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The Geelong Ovoid Aqueduct

One of the more fascinating and relatively unknown nationally significant historical landmarks in our region is unloved and deteriorating Geelong Ovoid Aqueduct that links Breakwater to Marshall across the Barwon River.

Geelong Aqueduct

The Aqueduct bridge is 738 metres long and was constructed between 1913 and 1915 to carry sewer pipes from the city to the coastal outfall at Black Rock near Breamlea, close to where Geelong’s main sewerage plant now stands.

The design is very unique and was believed to be inspired by a steel railway bridge in Scotland. The concrete bridge has fourteen pylons with some very clever cantilevers and was renowned as an engineering masterpiece when it opened in 1931. And still today many people in the architectural world still rate it as an important piece of architecture. Dr Miles Lewis an associated professor of architecture at Melbourne University once stated “the aqueduct is internationally significant and was one of the most extraordinary engineering structures in Australia”.

The structure was at the time had the longest span of any reinforced concrete structure. This was the centrepiece of Geelong’s extensive sewerage network which was one of the first regional cities in Australia to have a system. For this reason the aqueduct is on the Victorian National Estate Register. Similar technologies were used in the Bow Truss Building, a Dennys Lascelles Austin Wool store constructed in 1909 which one stood where the Transport Accident Commission or TAC now stands in Brougham Street. Like the Geelong Aqueduct it was designed by Tasmanian engineer Edward Giles Stone and his partner Ernest J. Siddeley.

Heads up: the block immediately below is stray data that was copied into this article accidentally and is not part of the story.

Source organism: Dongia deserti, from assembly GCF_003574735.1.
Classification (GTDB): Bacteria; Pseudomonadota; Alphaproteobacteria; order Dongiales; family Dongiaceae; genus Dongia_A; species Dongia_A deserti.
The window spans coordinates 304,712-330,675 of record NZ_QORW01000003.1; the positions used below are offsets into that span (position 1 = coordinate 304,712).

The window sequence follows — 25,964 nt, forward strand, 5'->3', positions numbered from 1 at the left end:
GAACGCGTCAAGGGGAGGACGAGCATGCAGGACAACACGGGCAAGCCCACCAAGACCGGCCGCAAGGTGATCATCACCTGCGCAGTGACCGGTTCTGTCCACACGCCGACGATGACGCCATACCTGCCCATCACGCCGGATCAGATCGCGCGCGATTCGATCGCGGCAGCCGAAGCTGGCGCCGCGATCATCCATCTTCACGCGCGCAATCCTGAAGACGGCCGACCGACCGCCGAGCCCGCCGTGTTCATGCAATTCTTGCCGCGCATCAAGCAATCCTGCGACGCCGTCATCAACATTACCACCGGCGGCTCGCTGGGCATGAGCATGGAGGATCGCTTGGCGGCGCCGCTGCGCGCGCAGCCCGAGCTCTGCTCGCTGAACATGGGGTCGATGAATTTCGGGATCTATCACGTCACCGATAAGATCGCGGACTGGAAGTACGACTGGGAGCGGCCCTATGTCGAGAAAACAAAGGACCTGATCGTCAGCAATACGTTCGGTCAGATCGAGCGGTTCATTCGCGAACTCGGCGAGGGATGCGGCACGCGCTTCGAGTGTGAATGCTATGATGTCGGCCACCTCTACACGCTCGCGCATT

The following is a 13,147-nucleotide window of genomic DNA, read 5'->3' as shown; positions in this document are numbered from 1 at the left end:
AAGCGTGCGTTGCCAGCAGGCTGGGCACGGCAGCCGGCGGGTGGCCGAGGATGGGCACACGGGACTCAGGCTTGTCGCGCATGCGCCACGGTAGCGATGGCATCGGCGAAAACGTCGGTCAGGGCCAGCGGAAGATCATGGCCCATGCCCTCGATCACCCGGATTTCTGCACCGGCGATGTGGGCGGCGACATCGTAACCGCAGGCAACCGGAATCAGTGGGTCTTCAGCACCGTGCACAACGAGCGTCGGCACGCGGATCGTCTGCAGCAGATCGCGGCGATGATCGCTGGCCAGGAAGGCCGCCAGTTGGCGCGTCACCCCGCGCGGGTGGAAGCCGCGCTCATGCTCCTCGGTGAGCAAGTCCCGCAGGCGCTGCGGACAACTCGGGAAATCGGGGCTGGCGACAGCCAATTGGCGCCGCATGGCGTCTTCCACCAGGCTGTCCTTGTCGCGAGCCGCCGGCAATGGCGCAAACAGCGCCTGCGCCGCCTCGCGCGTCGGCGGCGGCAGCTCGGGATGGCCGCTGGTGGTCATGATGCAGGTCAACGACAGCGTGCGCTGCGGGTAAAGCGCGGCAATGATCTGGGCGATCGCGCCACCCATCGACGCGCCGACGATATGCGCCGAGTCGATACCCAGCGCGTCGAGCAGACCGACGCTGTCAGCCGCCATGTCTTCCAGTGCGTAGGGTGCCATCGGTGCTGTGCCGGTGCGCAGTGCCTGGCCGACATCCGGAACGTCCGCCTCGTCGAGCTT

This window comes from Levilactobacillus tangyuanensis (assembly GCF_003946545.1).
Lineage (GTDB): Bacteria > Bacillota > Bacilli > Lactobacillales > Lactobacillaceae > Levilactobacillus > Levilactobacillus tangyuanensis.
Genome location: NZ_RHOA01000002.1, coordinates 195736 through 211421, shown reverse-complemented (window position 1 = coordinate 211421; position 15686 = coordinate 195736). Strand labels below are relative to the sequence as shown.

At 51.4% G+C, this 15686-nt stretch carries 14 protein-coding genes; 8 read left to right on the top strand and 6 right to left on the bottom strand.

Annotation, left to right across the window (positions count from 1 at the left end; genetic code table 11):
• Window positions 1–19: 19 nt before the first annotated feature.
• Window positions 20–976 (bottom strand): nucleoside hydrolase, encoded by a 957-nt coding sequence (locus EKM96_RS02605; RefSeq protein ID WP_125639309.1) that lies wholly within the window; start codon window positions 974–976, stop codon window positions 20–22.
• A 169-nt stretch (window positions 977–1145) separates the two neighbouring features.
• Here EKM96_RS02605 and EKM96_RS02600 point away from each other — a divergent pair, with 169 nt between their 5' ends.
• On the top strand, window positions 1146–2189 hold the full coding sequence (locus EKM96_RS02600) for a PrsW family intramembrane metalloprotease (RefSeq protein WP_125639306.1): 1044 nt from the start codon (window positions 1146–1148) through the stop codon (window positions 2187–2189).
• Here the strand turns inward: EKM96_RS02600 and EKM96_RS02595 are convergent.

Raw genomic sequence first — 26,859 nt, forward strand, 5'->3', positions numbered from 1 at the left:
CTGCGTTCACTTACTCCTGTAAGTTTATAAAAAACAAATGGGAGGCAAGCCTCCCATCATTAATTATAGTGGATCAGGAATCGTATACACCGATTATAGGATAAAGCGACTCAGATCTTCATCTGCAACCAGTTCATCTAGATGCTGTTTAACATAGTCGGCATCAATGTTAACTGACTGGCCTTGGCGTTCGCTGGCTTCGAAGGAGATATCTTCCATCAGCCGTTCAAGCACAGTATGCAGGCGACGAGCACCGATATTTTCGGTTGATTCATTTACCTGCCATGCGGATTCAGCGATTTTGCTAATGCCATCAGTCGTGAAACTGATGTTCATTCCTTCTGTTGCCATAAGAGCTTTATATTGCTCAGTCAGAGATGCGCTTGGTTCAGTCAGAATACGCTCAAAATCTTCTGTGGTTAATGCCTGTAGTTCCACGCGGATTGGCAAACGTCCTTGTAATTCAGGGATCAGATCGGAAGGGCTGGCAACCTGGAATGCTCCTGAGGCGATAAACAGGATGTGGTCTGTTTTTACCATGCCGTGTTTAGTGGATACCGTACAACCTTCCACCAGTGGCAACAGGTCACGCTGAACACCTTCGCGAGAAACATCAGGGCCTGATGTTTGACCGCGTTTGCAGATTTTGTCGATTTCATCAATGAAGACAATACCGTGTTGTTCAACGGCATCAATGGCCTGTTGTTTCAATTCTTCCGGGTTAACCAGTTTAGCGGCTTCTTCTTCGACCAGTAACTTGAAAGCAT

Sadly the structure is no longer regarded as safe and there is no public access to this once marvel. The water authority stopped using the aqueduct in 1993 moving to more modern methods of distribution and since then the structure has slowly deteriorated and is in poor repair. Several decades ago there was talk of what to do with the aqueduct, some wanted it removed due to cost of its upkeep, while others wanted it preserved and there were grand many ideas and half-baked plans but interest was soon lost and the structure was left to slowly fall apart and return to the earth.

With major development plans for the Marshall side of the river as part of the huge Armstrong Creek project hopefully the Aqueduct will inspire some visionary again and a plan put in place to resurrect this national treasure before it finally collapses and disappears for ever.